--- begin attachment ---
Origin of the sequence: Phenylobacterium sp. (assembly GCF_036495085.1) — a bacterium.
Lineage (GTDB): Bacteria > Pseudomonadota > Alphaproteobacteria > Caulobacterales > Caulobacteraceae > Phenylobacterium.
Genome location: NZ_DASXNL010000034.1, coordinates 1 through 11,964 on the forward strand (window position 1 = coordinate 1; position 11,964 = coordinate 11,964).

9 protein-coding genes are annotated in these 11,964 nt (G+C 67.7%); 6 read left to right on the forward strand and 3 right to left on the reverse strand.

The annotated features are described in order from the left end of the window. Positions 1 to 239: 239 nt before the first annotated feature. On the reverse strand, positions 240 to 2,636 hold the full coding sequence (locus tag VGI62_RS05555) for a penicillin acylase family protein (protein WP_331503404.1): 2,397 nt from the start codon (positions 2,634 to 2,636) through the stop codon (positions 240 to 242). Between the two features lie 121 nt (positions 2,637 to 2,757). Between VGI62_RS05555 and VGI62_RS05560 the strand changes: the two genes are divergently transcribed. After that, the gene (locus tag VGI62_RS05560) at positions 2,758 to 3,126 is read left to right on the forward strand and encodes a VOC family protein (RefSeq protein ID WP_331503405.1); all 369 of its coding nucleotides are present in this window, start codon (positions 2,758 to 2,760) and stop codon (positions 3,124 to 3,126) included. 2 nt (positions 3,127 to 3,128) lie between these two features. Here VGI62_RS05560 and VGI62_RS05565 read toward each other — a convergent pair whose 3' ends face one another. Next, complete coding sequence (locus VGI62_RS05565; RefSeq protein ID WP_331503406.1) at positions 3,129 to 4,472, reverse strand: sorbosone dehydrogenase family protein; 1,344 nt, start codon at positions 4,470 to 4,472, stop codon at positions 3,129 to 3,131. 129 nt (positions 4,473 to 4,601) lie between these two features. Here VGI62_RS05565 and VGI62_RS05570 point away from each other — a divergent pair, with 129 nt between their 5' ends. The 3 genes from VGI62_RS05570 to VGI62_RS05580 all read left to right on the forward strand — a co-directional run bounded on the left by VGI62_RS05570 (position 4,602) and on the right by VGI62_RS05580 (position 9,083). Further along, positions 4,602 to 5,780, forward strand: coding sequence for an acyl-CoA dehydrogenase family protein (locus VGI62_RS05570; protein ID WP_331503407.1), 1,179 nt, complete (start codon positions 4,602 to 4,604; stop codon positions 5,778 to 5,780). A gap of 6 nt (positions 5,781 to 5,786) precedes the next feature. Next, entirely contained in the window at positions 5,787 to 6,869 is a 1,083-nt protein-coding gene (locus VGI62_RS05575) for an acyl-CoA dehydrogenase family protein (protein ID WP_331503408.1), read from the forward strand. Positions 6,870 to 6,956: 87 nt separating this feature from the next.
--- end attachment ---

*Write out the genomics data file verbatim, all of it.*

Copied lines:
Origin of the sequence: Phenylobacterium sp. (assembly GCF_036495085.1) — a bacterium.
Lineage (GTDB): Bacteria > Pseudomonadota > Alphaproteobacteria > Caulobacterales > Caulobacteraceae > Phenylobacterium.
Genome location: NZ_DASXNL010000034.1, coordinates 1 through 11,964 on the forward strand (window position 1 = coordinate 1; position 11,964 = coordinate 11,964).

9 protein-coding genes are annotated in these 11,964 nt (G+C 67.7%); 6 read left to right on the forward strand and 3 right to left on the reverse strand.

The annotated features are described in order from the left end of the window. Positions 1 to 239: 239 nt before the first annotated feature. On the reverse strand, positions 240 to 2,636 hold the full coding sequence (locus tag VGI62_RS05555) for a penicillin acylase family protein (protein WP_331503404.1): 2,397 nt from the start codon (positions 2,634 to 2,636) through the stop codon (positions 240 to 242). Between the two features lie 121 nt (positions 2,637 to 2,757). Between VGI62_RS05555 and VGI62_RS05560 the strand changes: the two genes are divergently transcribed. After that, the gene (locus tag VGI62_RS05560) at positions 2,758 to 3,126 is read left to right on the forward strand and encodes a VOC family protein (RefSeq protein ID WP_331503405.1); all 369 of its coding nucleotides are present in this window, start codon (positions 2,758 to 2,760) and stop codon (positions 3,124 to 3,126) included. 2 nt (positions 3,127 to 3,128) lie between these two features. Here VGI62_RS05560 and VGI62_RS05565 read toward each other — a convergent pair whose 3' ends face one another. Next, complete coding sequence (locus VGI62_RS05565; RefSeq protein ID WP_331503406.1) at positions 3,129 to 4,472, reverse strand: sorbosone dehydrogenase family protein; 1,344 nt, start codon at positions 4,470 to 4,472, stop codon at positions 3,129 to 3,131. 129 nt (positions 4,473 to 4,601) lie between these two features. Here VGI62_RS05565 and VGI62_RS05570 point away from each other — a divergent pair, with 129 nt between their 5' ends. The 3 genes from VGI62_RS05570 to VGI62_RS05580 all read left to right on the forward strand — a co-directional run bounded on the left by VGI62_RS05570 (position 4,602) and on the right by VGI62_RS05580 (position 9,083). Further along, positions 4,602 to 5,780, forward strand: coding sequence for an acyl-CoA dehydrogenase family protein (locus VGI62_RS05570; protein ID WP_331503407.1), 1,179 nt, complete (start codon positions 4,602 to 4,604; stop codon positions 5,778 to 5,780). A gap of 6 nt (positions 5,781 to 5,786) precedes the next feature. Next, entirely contained in the window at positions 5,787 to 6,869 is a 1,083-nt protein-coding gene (locus VGI62_RS05575) for an acyl-CoA dehydrogenase family protein (protein ID WP_331503408.1), read from the forward strand. Positions 6,870 to 6,956: 87 nt separating this feature from the next.